Keep it central

Location, location, location! Location is key. Try to find the most central place in your home for your router. It is worth buying some longer cables and running the wire to the most central location that you can in your home.

Consider even mounting the router on a wall or in a corner by the ceiling if you have two floors (radio waves generally spread out and towards the ground, not up). Think about putting your router on the second floor if you have one.

Router antennas broadcast in all directions, so if you place your router next to a wall adjacent to your neighbor’s apartment, they’re getting that slice of your signal.

Avoid impenetrable obstructions

Radio waves certainly travel through walls, but the thicker the wall, the weaker the signal will be on the other side. If your home is fortified with brick or concrete walls, the signal is going to be absorbed by the wall and lose significant strength when traveling through it. Same goes for water, like a big fish tank, which can cause a lot of resistance for your signal. Metal and mirrors are also your enemy because those materials actually reflect radio waves, so putting the router behind a TV or in a bathroom is ill advised.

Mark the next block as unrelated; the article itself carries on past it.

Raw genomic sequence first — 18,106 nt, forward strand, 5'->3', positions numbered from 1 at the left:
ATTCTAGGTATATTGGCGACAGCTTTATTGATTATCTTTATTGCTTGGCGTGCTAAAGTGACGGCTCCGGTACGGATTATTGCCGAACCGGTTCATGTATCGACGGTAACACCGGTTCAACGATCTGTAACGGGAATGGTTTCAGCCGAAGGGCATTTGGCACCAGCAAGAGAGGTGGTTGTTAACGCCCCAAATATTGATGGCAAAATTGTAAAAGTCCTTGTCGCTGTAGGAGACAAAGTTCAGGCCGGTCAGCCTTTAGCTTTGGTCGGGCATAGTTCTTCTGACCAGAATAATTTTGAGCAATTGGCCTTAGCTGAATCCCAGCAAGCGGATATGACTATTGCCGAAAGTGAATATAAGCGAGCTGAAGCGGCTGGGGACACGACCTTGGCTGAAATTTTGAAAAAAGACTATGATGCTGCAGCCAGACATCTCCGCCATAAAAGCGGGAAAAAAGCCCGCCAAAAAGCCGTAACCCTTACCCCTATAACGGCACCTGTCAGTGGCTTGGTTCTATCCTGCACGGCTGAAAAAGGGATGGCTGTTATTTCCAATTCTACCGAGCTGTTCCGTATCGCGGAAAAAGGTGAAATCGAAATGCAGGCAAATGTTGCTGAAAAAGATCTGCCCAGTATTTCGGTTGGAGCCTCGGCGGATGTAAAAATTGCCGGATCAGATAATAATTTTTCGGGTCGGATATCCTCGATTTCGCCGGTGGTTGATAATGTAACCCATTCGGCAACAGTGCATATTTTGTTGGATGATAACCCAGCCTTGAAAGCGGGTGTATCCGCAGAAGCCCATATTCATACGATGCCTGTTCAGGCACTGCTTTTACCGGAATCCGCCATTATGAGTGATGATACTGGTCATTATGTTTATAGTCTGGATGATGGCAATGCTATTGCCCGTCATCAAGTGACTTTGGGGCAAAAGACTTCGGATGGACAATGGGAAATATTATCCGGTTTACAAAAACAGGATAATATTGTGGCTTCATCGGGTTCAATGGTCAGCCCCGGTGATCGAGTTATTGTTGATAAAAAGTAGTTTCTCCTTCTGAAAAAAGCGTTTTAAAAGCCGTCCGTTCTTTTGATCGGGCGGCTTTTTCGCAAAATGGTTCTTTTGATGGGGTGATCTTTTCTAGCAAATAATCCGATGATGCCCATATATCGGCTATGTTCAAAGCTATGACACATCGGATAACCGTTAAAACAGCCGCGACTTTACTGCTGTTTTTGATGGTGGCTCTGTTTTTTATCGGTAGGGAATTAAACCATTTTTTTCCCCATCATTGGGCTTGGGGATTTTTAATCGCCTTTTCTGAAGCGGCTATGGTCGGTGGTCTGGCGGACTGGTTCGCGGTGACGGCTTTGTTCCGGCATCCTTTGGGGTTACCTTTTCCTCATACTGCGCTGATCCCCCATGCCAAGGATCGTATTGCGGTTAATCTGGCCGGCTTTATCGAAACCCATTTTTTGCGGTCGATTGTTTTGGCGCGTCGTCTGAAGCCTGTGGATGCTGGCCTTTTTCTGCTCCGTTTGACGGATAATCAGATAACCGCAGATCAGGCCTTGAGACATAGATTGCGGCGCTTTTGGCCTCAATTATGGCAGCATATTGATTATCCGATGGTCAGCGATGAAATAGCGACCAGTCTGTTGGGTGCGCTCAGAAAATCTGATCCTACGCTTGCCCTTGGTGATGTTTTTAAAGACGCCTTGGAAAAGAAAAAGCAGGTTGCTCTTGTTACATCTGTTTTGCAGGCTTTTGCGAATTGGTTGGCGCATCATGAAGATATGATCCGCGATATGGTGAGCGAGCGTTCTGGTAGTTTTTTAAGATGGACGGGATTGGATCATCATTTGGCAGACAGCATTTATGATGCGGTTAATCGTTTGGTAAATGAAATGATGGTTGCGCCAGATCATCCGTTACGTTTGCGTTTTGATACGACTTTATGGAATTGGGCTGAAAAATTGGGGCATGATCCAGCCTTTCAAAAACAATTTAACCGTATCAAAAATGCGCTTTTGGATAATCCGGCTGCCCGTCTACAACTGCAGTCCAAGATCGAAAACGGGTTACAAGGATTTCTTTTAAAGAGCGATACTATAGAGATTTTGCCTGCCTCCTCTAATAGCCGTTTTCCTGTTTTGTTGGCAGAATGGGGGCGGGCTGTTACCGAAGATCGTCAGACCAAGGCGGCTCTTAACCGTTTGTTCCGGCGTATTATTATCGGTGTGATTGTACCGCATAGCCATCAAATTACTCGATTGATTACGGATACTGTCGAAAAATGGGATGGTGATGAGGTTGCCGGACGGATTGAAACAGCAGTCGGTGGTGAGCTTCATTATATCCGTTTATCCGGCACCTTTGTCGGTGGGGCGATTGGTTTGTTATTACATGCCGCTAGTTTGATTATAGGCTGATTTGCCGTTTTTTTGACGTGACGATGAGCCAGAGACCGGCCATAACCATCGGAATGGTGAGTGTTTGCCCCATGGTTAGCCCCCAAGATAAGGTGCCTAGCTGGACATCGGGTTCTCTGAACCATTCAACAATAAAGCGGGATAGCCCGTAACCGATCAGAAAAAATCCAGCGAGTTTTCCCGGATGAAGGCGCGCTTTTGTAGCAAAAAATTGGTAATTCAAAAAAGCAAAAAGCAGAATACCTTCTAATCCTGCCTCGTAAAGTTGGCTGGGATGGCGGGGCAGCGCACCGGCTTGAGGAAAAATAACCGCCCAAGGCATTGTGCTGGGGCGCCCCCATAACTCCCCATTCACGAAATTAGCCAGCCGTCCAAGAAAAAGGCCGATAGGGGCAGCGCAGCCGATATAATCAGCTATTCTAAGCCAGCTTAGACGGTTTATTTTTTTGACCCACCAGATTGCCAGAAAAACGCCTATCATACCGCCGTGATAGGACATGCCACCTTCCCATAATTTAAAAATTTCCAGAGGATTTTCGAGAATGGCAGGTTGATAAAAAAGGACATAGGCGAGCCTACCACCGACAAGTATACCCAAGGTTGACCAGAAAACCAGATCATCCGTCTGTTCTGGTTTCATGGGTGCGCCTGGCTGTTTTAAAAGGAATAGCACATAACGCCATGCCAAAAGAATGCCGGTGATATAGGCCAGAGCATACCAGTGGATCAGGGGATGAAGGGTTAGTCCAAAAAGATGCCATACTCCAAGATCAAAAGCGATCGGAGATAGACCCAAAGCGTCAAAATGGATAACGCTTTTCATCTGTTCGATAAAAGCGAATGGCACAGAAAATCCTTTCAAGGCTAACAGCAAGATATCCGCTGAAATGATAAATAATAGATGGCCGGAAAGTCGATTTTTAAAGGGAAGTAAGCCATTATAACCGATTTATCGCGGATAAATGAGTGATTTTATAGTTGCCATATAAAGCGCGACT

Avoid the kitchen

When it comes to battling any potential buffering of your Wi-Fi signal, the microwave is not your friend. Microwaves and WiFi routers operate using the same frequency. Additionally, metal objects will absorb a signal, and with a metal fridge, stove, and other kitchen appliances. It’s best to just keep the router out of the kitchen.

Play with the antenna

All the magic happens with the antenna. It’s the part of the router that’s broadcasting and receiving your WiFi connection. Antennas usually can move side to side or sometimes pivot full-circle in their socket. Play around with directing the antennas to increase the signal strength.

Last tip: ALWAYS password protect your WiFi.

For more information, or for assistance with your WiFi, contact TeCHS! We are fast, affordable, and friendly. Serving all of Ventura County.

(800) 669-2022 | http://www.ezdigitallife.com

~Your TeCHS

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Ransomware

 

As you may have heard, a new and major ransomware attack was unleashed worldwide back in May of this year (2017), named WANNACRY. This one infected at least 75,000 computers in 99 countries in a very short amount of time. The ransomware locked computers and networks using file encryption software, and demanded payment by Bitcoin (a non-traceable crypto-currency) to release the data.